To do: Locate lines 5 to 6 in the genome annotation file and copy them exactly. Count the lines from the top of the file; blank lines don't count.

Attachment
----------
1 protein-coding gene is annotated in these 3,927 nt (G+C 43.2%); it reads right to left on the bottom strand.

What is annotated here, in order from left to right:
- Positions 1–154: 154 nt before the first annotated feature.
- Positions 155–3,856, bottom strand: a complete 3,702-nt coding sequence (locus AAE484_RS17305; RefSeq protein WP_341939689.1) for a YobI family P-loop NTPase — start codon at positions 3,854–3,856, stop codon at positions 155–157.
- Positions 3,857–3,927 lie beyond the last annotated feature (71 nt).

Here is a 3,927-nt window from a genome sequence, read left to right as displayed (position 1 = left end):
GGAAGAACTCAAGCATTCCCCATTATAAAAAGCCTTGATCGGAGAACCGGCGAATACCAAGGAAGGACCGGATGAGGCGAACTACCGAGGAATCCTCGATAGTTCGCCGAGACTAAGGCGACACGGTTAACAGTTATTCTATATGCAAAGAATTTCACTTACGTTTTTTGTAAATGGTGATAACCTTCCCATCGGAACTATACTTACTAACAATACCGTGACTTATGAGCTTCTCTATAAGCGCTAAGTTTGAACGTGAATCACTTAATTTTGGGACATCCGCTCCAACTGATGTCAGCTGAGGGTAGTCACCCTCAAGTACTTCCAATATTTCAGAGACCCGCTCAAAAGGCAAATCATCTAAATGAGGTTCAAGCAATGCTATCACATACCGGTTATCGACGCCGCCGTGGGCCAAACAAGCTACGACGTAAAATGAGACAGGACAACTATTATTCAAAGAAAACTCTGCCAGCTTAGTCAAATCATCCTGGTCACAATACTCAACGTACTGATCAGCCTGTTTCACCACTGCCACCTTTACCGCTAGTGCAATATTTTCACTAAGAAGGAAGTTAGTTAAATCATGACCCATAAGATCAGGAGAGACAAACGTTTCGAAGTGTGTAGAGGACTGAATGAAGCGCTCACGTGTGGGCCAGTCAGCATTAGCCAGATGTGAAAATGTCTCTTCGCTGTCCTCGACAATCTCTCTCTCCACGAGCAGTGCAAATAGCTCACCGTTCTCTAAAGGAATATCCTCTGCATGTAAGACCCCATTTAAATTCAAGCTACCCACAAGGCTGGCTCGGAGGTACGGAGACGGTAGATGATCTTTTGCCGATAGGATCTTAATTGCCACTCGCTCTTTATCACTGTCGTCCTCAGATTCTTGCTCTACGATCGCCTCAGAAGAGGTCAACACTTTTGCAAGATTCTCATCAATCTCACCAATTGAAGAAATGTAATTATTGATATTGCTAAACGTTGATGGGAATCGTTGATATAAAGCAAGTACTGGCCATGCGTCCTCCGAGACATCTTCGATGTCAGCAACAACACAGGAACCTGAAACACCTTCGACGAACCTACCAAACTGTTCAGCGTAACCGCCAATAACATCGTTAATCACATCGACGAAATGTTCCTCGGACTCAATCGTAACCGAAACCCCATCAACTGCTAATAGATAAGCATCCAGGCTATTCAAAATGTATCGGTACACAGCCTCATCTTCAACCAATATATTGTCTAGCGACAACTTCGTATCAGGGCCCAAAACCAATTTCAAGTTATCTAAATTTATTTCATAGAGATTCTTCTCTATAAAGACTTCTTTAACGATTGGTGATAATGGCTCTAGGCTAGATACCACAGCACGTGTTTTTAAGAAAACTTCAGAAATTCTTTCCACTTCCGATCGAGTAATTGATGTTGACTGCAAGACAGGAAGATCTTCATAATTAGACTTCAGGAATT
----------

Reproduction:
- Positions 3,857–3,927 lie beyond the last annotated feature (71 nt).

Here is a 3,927-nt window from a genome sequence, read left to right as displayed (position 1 = left end):